Glasgow Commonwealth Games organisers have promised they will learn lessons from ticketing problems at the Olympics.
Since London 2012 started at the weekend, organisers have been criticised after rows of seats at sold-out events were left empty.
The seats were in accredited areas, reserved for sports bodies, the athletes' family and friends, and sponsors.
On Thursday, Glasgow 2014 chief executive David Grevemberg said that a team in London was looking at how the issues are being resolved.
He told BBC Radio Scotland’s Good Morning Scotland programme: "We're looking to have full stadia, we're looking to have an accessible and inclusive Games and we're also looking to meet our ticketing revenue.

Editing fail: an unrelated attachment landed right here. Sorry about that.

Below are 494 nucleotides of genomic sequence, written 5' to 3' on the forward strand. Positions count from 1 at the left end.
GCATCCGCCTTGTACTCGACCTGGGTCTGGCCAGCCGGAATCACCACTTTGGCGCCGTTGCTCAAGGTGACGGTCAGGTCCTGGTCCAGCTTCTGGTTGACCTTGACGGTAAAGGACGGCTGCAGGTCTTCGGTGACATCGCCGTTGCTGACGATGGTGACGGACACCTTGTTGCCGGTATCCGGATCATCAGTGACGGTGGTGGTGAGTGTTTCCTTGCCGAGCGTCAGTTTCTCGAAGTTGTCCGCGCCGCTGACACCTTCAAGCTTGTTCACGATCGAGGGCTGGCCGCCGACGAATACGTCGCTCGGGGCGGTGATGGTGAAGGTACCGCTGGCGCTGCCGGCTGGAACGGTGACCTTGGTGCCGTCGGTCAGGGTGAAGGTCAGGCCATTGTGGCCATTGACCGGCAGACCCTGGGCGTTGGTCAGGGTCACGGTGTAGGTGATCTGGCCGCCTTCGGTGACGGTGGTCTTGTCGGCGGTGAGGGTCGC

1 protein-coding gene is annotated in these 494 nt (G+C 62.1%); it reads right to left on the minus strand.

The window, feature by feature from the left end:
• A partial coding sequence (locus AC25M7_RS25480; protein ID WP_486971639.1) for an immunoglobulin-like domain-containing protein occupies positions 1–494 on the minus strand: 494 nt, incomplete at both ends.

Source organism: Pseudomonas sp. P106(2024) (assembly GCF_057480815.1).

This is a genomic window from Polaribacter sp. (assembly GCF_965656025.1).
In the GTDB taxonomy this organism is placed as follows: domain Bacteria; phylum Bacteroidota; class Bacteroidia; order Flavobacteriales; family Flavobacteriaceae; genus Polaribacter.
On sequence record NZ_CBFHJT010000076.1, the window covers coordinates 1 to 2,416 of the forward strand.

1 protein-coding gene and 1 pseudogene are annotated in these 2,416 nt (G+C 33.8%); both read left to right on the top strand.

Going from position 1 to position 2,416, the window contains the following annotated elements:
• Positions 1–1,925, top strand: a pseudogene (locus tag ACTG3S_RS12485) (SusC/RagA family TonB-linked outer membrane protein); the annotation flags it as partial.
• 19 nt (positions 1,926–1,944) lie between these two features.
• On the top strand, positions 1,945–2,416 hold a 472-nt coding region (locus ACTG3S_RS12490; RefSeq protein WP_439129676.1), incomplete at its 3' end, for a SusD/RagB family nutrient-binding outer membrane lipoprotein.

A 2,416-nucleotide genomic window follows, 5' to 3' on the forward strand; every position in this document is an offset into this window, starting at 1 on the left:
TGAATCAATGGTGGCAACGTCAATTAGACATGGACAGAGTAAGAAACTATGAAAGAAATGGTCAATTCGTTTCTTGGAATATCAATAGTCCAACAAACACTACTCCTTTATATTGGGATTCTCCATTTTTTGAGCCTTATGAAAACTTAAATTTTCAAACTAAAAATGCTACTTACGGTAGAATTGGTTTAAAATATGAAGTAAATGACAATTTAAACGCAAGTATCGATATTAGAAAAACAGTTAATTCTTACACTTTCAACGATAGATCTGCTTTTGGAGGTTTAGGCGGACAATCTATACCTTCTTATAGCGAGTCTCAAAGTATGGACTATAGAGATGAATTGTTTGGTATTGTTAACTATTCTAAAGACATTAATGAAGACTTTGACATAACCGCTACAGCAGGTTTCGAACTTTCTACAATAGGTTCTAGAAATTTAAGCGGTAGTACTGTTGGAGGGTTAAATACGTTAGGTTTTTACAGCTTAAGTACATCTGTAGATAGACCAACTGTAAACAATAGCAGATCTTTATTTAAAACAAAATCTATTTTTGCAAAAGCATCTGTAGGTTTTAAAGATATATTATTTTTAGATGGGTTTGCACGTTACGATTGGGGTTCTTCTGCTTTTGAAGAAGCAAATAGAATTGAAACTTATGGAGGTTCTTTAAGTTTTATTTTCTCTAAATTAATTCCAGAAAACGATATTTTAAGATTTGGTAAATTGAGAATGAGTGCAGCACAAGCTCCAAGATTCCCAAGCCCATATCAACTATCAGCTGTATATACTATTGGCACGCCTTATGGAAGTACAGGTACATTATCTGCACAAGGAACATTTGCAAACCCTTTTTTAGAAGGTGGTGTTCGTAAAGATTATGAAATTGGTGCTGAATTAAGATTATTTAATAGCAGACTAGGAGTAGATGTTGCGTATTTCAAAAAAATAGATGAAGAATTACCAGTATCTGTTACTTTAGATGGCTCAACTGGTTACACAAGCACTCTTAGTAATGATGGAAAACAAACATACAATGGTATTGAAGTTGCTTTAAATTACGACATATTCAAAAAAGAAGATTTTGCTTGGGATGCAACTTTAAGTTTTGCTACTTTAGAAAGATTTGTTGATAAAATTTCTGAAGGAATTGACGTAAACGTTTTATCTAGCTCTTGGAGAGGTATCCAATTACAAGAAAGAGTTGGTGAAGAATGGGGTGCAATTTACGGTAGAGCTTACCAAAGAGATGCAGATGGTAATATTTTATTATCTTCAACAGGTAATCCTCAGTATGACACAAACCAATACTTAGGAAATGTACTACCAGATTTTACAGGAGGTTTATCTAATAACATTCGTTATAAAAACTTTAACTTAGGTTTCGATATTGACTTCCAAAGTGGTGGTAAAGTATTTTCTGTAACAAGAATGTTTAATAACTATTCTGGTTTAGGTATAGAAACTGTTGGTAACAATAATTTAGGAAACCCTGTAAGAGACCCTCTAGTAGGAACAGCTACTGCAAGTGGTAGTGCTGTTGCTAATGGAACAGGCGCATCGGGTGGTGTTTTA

"That comes down to good policies, good principles and having good pricing methods."
Olympics organisers have struggled to sell tickets to eight football matches held at Hampden Park in Glasgow as part of London 2012.
Of the 250,000 tickets available for the matches, 50,000 were given away to school children and youngsters, while Strathclyde Police took charge of the security of the event after one of the managers overseeing private firm G4S’s work in Glasgow resigned.
Mr Grevemberg said it is important that Commonwealth organisers continue to engage the interest of potential spectators for the 2014 Games in the city.
He added: "People are getting inspired by London 2012. We really want to make Glasgow 2014 the peoples' Games and really give opportunities in the lead-up to and, of course, during the Games for people to be involved - whether it's volunteering, whether it is ticketing - and to get as many people of all ages, all backgrounds, across Scotland, the UK and Commonwealth to come and enjoy what we have to offer."
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